Feb. 24, 2016 —
AIRFIELD, Afghanistan (Feb.
24, 2016) — There are several threats to aircraft flying in Afghanistan:
the treacherous mountains, the unpredictable weather and of course, the
occasional bird. That’s where the 455th Air Expeditionary Wing safety office’s
Scott Stopak comes in.
Stopak, a wildlife biologist with the United States Department of Agriculture-Wildlife
Services, helps keep the airfield clear of bird and other wildlife hazards
which can wreak havoc on flying operations.
“My goal is to reduce wildlife strike to aircraft to keep not only pilots safe,
but allow them to fulfill their mission in support of the 455th AEW,” said
Stopak, who is on temporary duty to Bagram from Boise, Idaho, where he’s a USDA
wildlife disease biologist. “Our mission is to keep the pilots safe and keep
the planes in the air as best we can.”
Stopak’s days here start before the sun comes up, and continue after the sun
sets. Every moment in between is spent working the airfield, harassing
offending wildlife or researching, evaluating and communicating about wildlife
hazards he’ll have to deal with not only at Bagram, but also at Jalalabad,
another airfield the 455th AEW manages.
“I like being able to use biology to help save lives or reduce the threat (to
flying operations),” he said. “Every day is a different day, and it’s kind of
exciting in that regard.”
Some of the various critters Stopak must engage with include jackals, birds,
rabbits and the occasional monitor lizard. Each animal has the potential to not
only disrupt operations, but more importantly, they pose a risk to the physical
safety of those who fly missions here.
“We try to reduce the wildlife threats, especially the bird threats, at
critical locations—primarily on approach,” he said. “But for me I see the
hazard’s more associated with rotation, or takeoff. That’s the most critical
time of flight.”
Anything before that, Stopak said, the pilot may have the opportunity to do an
emergency abort and stop by the end of the runway.
“After they get rotating—or in the air—a significant (bird) strike or loss of
power increases the chances that they could lose the aircraft, and that’s the
situation that we’re trying to avoid,” he said.
This is Stopak’s third deployment in support of U.S. Air Force operations in
Afghanistan, the previous two took place at Kandahar Airfield in the southern
part of the country. He said he continues to volunteer to assist in the
challenge of keeping airfield operations on the up-and-up out of a sense of
obligation and service, much like the U.S. military members he serves
“I feel this program is extremely important,” he said. “I have a deep
appreciation and a deep respect for military personnel. My opportunity to help
come out here and support the troops’ mission is to me, something that I think
we all should do.”
Since arriving to Bagram in November, Stopak has set dozens of traps, and fired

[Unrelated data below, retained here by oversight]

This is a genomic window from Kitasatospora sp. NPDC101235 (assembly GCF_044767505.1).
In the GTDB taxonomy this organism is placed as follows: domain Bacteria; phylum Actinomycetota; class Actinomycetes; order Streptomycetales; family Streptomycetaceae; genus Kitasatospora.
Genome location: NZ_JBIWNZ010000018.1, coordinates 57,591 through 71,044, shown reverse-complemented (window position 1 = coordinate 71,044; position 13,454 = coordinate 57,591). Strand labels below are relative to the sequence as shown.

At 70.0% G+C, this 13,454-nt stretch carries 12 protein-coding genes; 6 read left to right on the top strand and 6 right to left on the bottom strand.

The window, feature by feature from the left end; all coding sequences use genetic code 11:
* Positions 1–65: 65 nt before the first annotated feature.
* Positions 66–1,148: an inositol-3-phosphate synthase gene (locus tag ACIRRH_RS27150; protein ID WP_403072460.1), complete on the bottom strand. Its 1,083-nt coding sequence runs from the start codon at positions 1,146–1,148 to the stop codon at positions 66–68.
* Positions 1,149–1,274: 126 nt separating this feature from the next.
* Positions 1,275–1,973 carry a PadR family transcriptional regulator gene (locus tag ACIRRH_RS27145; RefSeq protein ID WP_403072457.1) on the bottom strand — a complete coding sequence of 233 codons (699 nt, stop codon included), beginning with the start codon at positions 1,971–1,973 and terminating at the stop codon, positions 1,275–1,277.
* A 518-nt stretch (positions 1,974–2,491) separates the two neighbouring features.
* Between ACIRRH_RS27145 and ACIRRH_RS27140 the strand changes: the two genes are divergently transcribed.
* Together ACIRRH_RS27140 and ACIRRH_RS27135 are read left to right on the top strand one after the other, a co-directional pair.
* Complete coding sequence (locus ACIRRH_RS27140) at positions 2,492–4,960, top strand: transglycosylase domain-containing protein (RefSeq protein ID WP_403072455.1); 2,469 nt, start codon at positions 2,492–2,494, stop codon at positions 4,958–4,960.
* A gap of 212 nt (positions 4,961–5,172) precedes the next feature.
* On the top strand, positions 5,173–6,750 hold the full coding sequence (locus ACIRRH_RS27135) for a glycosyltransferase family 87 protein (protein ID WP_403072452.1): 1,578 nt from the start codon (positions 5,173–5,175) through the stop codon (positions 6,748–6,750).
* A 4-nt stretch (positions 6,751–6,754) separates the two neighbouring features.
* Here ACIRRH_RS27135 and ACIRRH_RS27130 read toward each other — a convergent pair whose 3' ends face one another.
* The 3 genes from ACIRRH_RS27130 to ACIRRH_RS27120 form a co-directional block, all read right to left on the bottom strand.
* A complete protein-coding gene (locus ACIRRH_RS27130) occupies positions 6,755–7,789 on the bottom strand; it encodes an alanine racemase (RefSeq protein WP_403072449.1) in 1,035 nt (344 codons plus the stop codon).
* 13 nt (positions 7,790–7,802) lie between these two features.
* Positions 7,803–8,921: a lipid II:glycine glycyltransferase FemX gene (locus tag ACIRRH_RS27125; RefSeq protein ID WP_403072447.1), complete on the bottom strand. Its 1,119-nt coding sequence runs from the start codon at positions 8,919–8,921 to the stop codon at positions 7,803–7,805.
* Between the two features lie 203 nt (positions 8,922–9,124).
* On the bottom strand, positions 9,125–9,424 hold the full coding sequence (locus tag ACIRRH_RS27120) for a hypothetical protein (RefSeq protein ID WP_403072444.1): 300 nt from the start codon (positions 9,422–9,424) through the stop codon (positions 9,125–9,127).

hundreds of pyrotechnics. Majority of the time, he’s able to coerce animals to
leave the area, but occasionally he must take more drastic steps to ensure
aircraft don’t run into or ingest the animals during the most critical point in
their flight. He’s been successful at this in his tours in Afghanistan.
“I think we’ve shown over our 10 years since Wildlife Services has been
involved, that we reduce strikes pretty substantially by applying the biology
to the airfield as best we can,” he said.
Back in the U.S., Wildlife Services performs almost an identical mission around
the airfields. But Afghanistan poses some unique challenges, he said.
“It’s not like in the States where we can go outside the airfield and work with
property owners,” he said. “Say they have a blackbird roost right across the
runway—we can work with them. We are just on a limited scope here with what we
have access to because we are in a war zone. I think our past has shown that
we’re quite effective so far with what we’re doing.”
His colleagues here agree. Lt. Col. Timothy Smith, 455th AEW Chief of Safety,
said that USDA involvement at Bagram is vital to the Wing’s success and has
directly resulted in a 50-percent reduction in annual bird strikes here.
"Specifically,” Smith continued, “Mr. Stopak is the most effective and
professional USDA individual I have ever worked with in over 13 years of Air
Force flight safety. His knowledge and expertise are critical to our flight
Another person who appreciates Stopak’s work here is his wife whom he explained
“allows” him to come out here and provide this critical service to the Air
“I have a very tolerant wife,” he explained. “She also has a deep respect for
the military. She understands why I’m coming over here, and that it’s not about
me; it’s about the military—and that’s why she’s agreed to have me come over
and support the troops again.”
Supporting the troops, as well as serving alongside them is the best part of
the job, Stopak said. “It’s the camaraderie,” he explained. “Things like
sitting at the (dining facility) table with the office-mates and all the folks
I’ve met over here—that’s the part I really miss when I get home.”